Category: Educational principles

The Problem with Competency-Based Education

Time + co-presence = community.

An oversimplification, sure. But this equation captures a trait of classroom learning that I find essential, and that I fear is being overlooked in the chatter about “competency-based education.”

(A précis of the chatter: Department of Education, neoliberal as ever under the leadership of President Obama’s pick-up basketball partner Arne Duncan, has been pushing post-secondary institutions to adopt competency-based strategies. The Bill and Melinda Gates Foundation has devoted $2.3 million to the cause. Southern New Hampshire University has been hawking its College for America, which features no faculty and no courses and yet awards degrees to students who demonstrate mastery of certain competencies. Politicians are stoked. Administrators are stoked. Businesspeople are stoked. You know who isn’t stoked? I’ll give you one guess.)

My objection is simple. Education, especially but not only in the humanities, is about more than the accumulation of standardized competencies. It’s about more than the attainment of “learning outcomes.”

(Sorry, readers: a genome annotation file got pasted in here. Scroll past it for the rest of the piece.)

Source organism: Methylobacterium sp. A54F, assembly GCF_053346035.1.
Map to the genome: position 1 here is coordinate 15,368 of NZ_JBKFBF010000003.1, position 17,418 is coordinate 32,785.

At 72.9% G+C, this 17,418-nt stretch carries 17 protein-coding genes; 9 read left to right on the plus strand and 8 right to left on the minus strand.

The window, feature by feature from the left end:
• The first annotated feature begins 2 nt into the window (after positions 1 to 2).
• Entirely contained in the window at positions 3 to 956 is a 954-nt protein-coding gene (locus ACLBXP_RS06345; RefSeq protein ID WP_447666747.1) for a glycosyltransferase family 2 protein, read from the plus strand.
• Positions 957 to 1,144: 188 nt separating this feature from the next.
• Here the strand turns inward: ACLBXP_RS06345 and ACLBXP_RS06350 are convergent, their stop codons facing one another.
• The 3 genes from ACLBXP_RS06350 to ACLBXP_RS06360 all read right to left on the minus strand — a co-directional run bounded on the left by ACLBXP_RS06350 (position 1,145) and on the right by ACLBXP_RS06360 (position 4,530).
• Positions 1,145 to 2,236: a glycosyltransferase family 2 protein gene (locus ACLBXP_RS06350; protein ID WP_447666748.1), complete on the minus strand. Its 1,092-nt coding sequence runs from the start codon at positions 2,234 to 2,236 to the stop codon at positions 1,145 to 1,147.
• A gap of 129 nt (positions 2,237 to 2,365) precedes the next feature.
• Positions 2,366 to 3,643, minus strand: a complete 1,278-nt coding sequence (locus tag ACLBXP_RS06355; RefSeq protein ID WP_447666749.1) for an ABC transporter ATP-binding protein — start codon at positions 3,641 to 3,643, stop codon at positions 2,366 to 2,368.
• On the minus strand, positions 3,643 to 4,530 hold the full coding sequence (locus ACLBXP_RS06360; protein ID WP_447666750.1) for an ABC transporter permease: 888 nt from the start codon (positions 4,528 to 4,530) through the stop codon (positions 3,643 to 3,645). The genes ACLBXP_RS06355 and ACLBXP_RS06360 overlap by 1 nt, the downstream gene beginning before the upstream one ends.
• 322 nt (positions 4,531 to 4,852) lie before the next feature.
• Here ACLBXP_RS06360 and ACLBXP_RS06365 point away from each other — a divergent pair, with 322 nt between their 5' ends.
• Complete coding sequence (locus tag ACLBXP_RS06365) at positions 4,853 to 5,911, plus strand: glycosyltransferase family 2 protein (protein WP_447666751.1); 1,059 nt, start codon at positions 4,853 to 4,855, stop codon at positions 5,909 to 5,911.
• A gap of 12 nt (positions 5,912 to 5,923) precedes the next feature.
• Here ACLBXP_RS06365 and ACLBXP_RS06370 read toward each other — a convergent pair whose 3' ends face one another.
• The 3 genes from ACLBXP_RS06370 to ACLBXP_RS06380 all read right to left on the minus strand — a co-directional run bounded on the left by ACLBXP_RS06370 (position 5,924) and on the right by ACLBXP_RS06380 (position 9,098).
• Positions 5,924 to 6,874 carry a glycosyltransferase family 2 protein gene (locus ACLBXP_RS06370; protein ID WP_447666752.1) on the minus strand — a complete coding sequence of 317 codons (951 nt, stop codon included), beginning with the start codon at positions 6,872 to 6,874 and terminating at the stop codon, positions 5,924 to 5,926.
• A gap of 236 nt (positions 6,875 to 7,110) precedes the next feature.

“In [Ralph] Ellison’s America…”

In [Ralph] Ellison‘s America, the central challenge for the ‘inner eye’ was that of race, a stigmatized position almost impossible for the conventional white reader to inhabit. For [Rabindranath] Tagore…, a particular cultural blind spot was the agency and intelligence of women, and he ingeniously devised ways to promote a fuller curiosity and respect between the sexes. Both writers claim that information about social stigma and inequality will not convey the full understanding a democratic citizen needs without a participatory experience of the stigmatized position, which theater and literature both enable. The reflections of Tagore and Ellison suggest that schools that omit the arts omit essential occasions for democratic understanding.

~ Martha Nussbaum, in Not for Profit: Why Democracy Needs the Humanitiesmaking the case that arts education and the democratic imagination go hand in hand